Instructional Materials in Physics and Astronomy
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Charles Augustine de Coulomb (1736-1806) designed his famous experiment to measure the force relationships between charged bodies: Coulomb's law is the resulting empirical statement. Gauss' law (Karl Friedrich Gauss, 1777-1855), which you will learn in this module, has a more obscure origin. It was originally a mathematical theorem. Scientists in Gauss' nineteenth century were much more inclined than we are today to equate mathematical correctness with physical correctness. When it was realized that Gauss' (mathematical) theorem could be applied to the electric-field concepts of Faraday to produce Gauss' (physical) law, this extension was eagerly accepted. The origins of the law, however, continued and still continue to lie in the domain of pure logic; therefore they may be somewhat inaccessible to you in beginning physics courses. Your texts and this module will use both physical and mathematical arguments and examples to help you achieve a mastery of these ideas and their applications.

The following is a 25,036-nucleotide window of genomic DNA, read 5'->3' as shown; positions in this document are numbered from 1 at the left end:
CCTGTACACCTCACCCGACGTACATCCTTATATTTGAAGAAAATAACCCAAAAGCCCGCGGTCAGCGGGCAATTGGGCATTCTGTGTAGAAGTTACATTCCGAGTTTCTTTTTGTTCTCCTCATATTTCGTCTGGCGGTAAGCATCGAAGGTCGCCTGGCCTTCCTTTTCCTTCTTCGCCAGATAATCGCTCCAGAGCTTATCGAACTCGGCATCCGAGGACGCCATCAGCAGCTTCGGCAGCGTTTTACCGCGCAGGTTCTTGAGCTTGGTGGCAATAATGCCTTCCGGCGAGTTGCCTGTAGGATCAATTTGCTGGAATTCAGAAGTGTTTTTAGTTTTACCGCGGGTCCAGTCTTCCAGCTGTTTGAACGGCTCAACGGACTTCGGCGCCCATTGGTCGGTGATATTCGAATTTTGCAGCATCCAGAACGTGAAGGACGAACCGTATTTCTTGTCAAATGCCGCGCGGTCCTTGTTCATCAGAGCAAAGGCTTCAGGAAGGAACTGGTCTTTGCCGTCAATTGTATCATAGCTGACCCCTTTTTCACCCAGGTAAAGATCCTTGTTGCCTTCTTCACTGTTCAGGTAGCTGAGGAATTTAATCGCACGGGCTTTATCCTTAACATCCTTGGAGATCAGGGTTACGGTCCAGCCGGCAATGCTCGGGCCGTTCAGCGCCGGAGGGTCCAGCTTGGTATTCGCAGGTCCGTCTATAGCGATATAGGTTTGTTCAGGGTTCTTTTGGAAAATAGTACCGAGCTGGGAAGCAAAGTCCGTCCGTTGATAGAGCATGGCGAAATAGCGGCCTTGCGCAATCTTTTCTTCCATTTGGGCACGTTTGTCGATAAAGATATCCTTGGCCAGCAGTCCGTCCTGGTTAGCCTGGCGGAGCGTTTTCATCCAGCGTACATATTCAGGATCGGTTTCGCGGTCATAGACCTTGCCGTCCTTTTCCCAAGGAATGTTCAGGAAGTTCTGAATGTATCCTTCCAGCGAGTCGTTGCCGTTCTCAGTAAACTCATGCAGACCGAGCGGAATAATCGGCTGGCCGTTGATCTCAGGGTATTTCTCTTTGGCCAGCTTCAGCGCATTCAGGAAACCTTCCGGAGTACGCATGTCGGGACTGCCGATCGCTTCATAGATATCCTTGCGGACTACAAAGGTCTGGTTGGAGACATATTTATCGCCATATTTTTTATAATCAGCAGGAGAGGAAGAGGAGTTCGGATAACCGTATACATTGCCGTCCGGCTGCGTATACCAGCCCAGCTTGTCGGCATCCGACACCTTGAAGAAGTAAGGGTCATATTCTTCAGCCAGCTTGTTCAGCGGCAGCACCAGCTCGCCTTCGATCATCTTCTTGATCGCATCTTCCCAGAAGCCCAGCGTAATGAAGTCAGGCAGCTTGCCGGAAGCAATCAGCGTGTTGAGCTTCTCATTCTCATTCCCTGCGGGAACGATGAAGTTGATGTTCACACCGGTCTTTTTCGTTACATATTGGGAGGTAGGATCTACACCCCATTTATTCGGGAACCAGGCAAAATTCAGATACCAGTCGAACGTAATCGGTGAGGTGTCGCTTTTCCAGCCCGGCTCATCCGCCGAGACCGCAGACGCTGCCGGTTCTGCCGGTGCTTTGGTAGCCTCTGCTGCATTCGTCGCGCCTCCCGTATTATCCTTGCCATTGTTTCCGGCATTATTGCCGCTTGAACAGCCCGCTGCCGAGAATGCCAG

From Study Modules for Calculus-Based General Physics
Copyright © 1975 CBP Workshop, University of Nebraska–Lincoln.
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